Tencent to invest more in video, payment after profit beats estimates – Metro US

Tencent to invest more in video, payment after profit beats estimates

By Sijia Jiang

HONG KONG (Reuters) – Chinese internet giant Tencent Holdings will step up investments in areas such as video, payment and artificial intelligence, it said after reporting better than expected quarterly net profit thanks to a string of successful IPOs.

With a market capitalization of about $560 billion, Tencent is Asia’s most valuable listed company and the world No.5 behind Apple, Alphabet, Amazon.com and Microsoft.

“The year of 2017 was really a stellar year for Tencent. Many of the achievements are the result of investment we made years ago,” the company’s president, Martin Lau, said at a media briefing in Hong Kong.

“This demonstrates the importance of forward-looking investment. Therefore, for the year 2018, we are planning to step up our investment in a number of key areas.”

The areas earmarked for further investment include video, Weixin Pay, cloud services, artificial intelligence and smart retail, he said. Lau added that the company would “aggressively” acquire video content and subsidize payment adoption, which could hurt margins in the short run.

Net profit for the three months to Dec. 31 nearly doubled year on year to 20.8 billion yuan ($3.29 billion), China’s largest social media and gaming company said in a filing to the Hong Kong Stock Exchange.

A 51 percent jump in revenue was weaker than expected after mobile gaming revenue growth slowed from the previous quarter, but the company said overall revenue was supported by payment-related services, advertising and digital content subscriptions and sales.

Tencent’s messenger-to-payment app WeChat now has more than 1 billion users and has launched in-app services that could erode Apple and Google’s app revenue.

There are now 580,000 of these mini-programs, it said, with more than 170 million daily active users as of January.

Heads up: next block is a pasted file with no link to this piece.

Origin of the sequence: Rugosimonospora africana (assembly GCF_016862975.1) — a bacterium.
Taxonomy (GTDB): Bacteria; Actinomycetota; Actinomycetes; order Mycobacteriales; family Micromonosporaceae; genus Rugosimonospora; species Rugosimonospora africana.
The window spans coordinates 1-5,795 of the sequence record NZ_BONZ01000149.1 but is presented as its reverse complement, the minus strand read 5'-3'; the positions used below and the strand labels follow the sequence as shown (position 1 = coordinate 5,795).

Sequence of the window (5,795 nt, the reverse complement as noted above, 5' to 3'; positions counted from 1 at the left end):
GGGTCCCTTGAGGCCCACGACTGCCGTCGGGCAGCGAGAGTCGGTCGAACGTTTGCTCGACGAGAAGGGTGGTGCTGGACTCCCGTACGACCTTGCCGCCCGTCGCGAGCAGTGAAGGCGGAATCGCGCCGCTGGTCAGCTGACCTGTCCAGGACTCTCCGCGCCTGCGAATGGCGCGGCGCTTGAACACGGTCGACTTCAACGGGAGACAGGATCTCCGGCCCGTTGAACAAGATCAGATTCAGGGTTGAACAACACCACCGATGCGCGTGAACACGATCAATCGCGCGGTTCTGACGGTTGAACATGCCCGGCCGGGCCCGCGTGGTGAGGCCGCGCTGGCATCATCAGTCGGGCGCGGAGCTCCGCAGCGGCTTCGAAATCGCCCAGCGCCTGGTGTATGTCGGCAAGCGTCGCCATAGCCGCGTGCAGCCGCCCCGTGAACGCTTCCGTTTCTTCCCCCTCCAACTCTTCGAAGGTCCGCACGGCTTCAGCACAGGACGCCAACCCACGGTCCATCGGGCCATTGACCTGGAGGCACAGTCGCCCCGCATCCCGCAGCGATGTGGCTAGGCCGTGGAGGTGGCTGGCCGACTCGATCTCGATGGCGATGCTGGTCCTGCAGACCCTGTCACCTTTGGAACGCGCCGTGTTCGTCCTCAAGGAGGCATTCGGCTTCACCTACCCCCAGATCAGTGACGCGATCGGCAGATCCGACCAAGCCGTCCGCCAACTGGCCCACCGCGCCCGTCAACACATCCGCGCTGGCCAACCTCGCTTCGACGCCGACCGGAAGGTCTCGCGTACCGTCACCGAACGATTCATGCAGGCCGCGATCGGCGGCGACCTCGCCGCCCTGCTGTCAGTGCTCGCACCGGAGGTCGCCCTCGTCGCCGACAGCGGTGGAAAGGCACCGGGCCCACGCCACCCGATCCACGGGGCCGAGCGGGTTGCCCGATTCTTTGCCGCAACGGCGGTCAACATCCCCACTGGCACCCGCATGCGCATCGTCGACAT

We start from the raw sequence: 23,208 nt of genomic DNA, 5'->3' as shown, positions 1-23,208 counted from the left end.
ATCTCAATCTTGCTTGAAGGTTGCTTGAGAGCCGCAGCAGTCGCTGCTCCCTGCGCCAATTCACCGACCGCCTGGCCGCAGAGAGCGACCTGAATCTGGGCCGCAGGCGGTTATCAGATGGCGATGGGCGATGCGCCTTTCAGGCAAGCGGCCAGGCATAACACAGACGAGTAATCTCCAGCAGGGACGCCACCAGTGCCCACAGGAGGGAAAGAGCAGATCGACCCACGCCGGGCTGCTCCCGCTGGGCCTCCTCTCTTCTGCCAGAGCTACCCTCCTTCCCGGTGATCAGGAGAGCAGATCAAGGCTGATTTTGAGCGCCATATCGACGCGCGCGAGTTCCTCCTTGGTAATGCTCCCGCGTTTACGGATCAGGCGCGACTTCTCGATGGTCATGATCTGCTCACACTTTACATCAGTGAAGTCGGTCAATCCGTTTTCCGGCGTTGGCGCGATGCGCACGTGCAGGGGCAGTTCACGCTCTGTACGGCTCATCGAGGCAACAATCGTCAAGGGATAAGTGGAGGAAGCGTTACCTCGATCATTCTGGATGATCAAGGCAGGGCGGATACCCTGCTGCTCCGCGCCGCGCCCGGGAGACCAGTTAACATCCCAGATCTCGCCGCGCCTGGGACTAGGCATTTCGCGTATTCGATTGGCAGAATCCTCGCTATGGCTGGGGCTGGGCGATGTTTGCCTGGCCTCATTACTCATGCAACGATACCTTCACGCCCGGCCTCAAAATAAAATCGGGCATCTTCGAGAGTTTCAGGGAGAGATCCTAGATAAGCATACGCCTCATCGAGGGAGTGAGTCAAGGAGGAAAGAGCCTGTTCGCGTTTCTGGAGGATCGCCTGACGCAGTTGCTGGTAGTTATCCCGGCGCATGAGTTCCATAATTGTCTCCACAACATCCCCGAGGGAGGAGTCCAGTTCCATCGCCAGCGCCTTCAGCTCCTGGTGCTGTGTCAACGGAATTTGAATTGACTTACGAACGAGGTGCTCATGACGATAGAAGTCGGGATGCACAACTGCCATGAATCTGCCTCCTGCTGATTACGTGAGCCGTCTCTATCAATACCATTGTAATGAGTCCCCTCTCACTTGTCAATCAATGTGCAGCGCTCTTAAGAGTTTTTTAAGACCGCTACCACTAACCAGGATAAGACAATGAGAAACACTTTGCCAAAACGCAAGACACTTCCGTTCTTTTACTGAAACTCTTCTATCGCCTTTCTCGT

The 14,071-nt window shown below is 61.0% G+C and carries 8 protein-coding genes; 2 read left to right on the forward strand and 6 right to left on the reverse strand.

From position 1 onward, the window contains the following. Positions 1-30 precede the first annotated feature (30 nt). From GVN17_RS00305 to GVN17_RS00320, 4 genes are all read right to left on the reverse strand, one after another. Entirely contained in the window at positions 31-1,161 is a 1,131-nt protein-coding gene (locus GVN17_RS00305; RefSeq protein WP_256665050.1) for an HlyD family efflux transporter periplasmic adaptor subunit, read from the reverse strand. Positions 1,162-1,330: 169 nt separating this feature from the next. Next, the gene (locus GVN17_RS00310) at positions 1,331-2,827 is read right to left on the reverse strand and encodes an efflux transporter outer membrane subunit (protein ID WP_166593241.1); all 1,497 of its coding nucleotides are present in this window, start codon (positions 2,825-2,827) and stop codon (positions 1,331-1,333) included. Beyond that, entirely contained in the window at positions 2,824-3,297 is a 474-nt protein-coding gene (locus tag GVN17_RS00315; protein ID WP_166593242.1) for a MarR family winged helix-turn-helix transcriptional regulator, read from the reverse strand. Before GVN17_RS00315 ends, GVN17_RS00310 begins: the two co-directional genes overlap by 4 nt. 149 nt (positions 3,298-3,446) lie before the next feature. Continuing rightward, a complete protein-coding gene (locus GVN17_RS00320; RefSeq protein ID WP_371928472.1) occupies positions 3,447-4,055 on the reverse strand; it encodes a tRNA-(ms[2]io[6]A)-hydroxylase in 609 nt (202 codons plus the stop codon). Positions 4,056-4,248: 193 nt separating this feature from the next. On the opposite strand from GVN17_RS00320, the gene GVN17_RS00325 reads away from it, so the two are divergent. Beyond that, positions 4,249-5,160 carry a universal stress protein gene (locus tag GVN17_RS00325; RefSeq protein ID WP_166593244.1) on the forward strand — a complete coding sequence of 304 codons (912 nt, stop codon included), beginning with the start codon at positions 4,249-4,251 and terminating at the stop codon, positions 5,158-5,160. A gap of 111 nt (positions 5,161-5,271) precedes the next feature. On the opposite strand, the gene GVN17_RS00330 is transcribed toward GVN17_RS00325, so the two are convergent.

The group’s successful initial public offerings (IPOs) included Yixin, Netmarble, ZhongAn Insurance and Sogou, it said, helping it to register gains totaling 20.14 billion yuan last year, up from 3.59 billion yuan in 2016.

Lau said that music subsidiary Tencent Music is another IPO candidate but the company had no plans to spin off other wholly-owned units at the moment.

Chief Executive Pony Ma said Tencent would consider an A-share listing in Shanghai when conditions are right.

Tencent’s wealth management platform LiCaiTong had more than 300 billion yuan of assets under management as of January, while its consumer loans business Weilidai managed loans of more than 100 billion yuan at the end of 2017, it said.

Chief strategy officer James Mitchell told reporters the company was not too concerned about tightening scrutiny of Chinese investments by the U.S. government because most of Tencent’s overseas investments are for minority stakes in non-sensitive sectors and spread across the world.

Asked what the company does to avoid a Facebook-style data privacy breach, president Lau said that Tencent has strict protection measures to ensure users’ data privacy and that WeChat’s operation in China has to comply with local laws and regulations.

Tencent’s Hong Kong-listed shares have risen 14 percent so far this year, outpacing a 5 percent rise in the benchmark Hang Seng Index.

($1 = 6.3304 Chinese yuan renminbi)

(Reporting by Sijia Jiang; Editing by Muralikumar Anantharaman and David Goodman)